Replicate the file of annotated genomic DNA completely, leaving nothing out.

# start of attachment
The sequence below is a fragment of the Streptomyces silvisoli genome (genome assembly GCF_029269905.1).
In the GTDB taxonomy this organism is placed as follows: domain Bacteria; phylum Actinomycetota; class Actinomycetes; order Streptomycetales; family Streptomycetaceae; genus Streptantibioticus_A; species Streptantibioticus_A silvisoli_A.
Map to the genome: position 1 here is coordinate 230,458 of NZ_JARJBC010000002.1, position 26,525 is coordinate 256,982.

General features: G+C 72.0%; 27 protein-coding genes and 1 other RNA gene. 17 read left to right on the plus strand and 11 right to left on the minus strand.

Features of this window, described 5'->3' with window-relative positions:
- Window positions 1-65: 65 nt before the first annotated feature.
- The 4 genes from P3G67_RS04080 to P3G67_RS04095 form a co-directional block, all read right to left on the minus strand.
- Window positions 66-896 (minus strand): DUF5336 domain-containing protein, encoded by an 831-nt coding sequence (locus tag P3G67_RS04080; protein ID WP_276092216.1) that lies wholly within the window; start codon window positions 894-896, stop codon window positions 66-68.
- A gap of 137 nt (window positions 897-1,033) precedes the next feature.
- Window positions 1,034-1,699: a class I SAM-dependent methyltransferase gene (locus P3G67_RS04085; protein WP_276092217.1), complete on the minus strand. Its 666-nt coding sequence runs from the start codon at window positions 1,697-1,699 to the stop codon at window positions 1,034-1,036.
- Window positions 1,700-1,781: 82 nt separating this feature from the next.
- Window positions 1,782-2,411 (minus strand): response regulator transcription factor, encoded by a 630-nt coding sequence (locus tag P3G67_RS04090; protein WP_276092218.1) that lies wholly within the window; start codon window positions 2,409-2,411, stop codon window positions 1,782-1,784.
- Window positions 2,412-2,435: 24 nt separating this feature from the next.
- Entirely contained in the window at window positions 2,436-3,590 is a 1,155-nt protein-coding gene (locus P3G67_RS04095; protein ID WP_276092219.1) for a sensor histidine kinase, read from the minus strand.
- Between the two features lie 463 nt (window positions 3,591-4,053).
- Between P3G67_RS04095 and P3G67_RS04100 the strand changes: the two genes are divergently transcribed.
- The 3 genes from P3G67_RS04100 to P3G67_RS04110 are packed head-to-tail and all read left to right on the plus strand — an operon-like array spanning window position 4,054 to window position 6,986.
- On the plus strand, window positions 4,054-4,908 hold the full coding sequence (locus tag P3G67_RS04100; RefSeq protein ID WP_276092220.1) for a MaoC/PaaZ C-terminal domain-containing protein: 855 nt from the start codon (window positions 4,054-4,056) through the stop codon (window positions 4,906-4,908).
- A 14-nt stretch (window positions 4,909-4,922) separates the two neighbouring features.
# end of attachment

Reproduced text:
The sequence below is a fragment of the Streptomyces silvisoli genome (genome assembly GCF_029269905.1).
In the GTDB taxonomy this organism is placed as follows: domain Bacteria; phylum Actinomycetota; class Actinomycetes; order Streptomycetales; family Streptomycetaceae; genus Streptantibioticus_A; species Streptantibioticus_A silvisoli_A.
Map to the genome: position 1 here is coordinate 230,458 of NZ_JARJBC010000002.1, position 26,525 is coordinate 256,982.

General features: G+C 72.0%; 27 protein-coding genes and 1 other RNA gene. 17 read left to right on the plus strand and 11 right to left on the minus strand.

Features of this window, described 5'->3' with window-relative positions:
- Window positions 1-65: 65 nt before the first annotated feature.
- The 4 genes from P3G67_RS04080 to P3G67_RS04095 form a co-directional block, all read right to left on the minus strand.
- Window positions 66-896 (minus strand): DUF5336 domain-containing protein, encoded by an 831-nt coding sequence (locus tag P3G67_RS04080; protein ID WP_276092216.1) that lies wholly within the window; start codon window positions 894-896, stop codon window positions 66-68.
- A gap of 137 nt (window positions 897-1,033) precedes the next feature.
- Window positions 1,034-1,699: a class I SAM-dependent methyltransferase gene (locus P3G67_RS04085; protein WP_276092217.1), complete on the minus strand. Its 666-nt coding sequence runs from the start codon at window positions 1,697-1,699 to the stop codon at window positions 1,034-1,036.
- Window positions 1,700-1,781: 82 nt separating this feature from the next.
- Window positions 1,782-2,411 (minus strand): response regulator transcription factor, encoded by a 630-nt coding sequence (locus tag P3G67_RS04090; protein WP_276092218.1) that lies wholly within the window; start codon window positions 2,409-2,411, stop codon window positions 1,782-1,784.
- Window positions 2,412-2,435: 24 nt separating this feature from the next.
- Entirely contained in the window at window positions 2,436-3,590 is a 1,155-nt protein-coding gene (locus P3G67_RS04095; protein ID WP_276092219.1) for a sensor histidine kinase, read from the minus strand.
- Between the two features lie 463 nt (window positions 3,591-4,053).
- Between P3G67_RS04095 and P3G67_RS04100 the strand changes: the two genes are divergently transcribed.
- The 3 genes from P3G67_RS04100 to P3G67_RS04110 are packed head-to-tail and all read left to right on the plus strand — an operon-like array spanning window position 4,054 to window position 6,986.
- On the plus strand, window positions 4,054-4,908 hold the full coding sequence (locus tag P3G67_RS04100; RefSeq protein ID WP_276092220.1) for a MaoC/PaaZ C-terminal domain-containing protein: 855 nt from the start codon (window positions 4,054-4,056) through the stop codon (window positions 4,906-4,908).
- A 14-nt stretch (window positions 4,909-4,922) separates the two neighbouring features.